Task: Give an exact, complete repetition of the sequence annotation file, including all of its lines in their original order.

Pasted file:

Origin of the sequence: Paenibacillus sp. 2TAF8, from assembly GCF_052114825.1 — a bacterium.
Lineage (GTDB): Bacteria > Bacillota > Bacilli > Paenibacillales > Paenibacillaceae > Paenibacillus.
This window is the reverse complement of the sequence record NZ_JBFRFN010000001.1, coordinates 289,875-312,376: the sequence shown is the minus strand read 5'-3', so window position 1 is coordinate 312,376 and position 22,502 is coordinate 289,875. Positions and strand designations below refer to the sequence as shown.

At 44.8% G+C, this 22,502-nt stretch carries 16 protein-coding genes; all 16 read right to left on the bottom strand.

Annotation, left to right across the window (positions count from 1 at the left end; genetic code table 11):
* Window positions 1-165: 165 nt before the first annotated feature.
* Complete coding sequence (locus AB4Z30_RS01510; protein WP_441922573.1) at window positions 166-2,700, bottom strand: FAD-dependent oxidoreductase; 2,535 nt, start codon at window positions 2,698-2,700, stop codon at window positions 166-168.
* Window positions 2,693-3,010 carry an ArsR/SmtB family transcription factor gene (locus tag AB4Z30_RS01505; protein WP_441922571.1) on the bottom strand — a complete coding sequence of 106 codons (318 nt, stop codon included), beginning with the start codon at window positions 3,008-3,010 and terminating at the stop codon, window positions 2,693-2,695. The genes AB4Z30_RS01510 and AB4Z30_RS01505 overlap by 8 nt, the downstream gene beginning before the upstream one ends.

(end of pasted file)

Origin of the sequence: Paenibacillus sp. 2TAF8, from assembly GCF_052114825.1 — a bacterium.
Lineage (GTDB): Bacteria > Bacillota > Bacilli > Paenibacillales > Paenibacillaceae > Paenibacillus.
This window is the reverse complement of the sequence record NZ_JBFRFN010000001.1, coordinates 289,875-312,376: the sequence shown is the minus strand read 5'-3', so window position 1 is coordinate 312,376 and position 22,502 is coordinate 289,875. Positions and strand designations below refer to the sequence as shown.

At 44.8% G+C, this 22,502-nt stretch carries 16 protein-coding genes; all 16 read right to left on the bottom strand.

Annotation, left to right across the window (positions count from 1 at the left end; genetic code table 11):
* Window positions 1-165: 165 nt before the first annotated feature.
* Complete coding sequence (locus AB4Z30_RS01510; protein WP_441922573.1) at window positions 166-2,700, bottom strand: FAD-dependent oxidoreductase; 2,535 nt, start codon at window positions 2,698-2,700, stop codon at window positions 166-168.
* Window positions 2,693-3,010 carry an ArsR/SmtB family transcription factor gene (locus tag AB4Z30_RS01505; protein WP_441922571.1) on the bottom strand — a complete coding sequence of 106 codons (318 nt, stop codon included), beginning with the start codon at window positions 3,008-3,010 and terminating at the stop codon, window positions 2,693-2,695. The genes AB4Z30_RS01510 and AB4Z30_RS01505 overlap by 8 nt, the downstream gene beginning before the upstream one ends.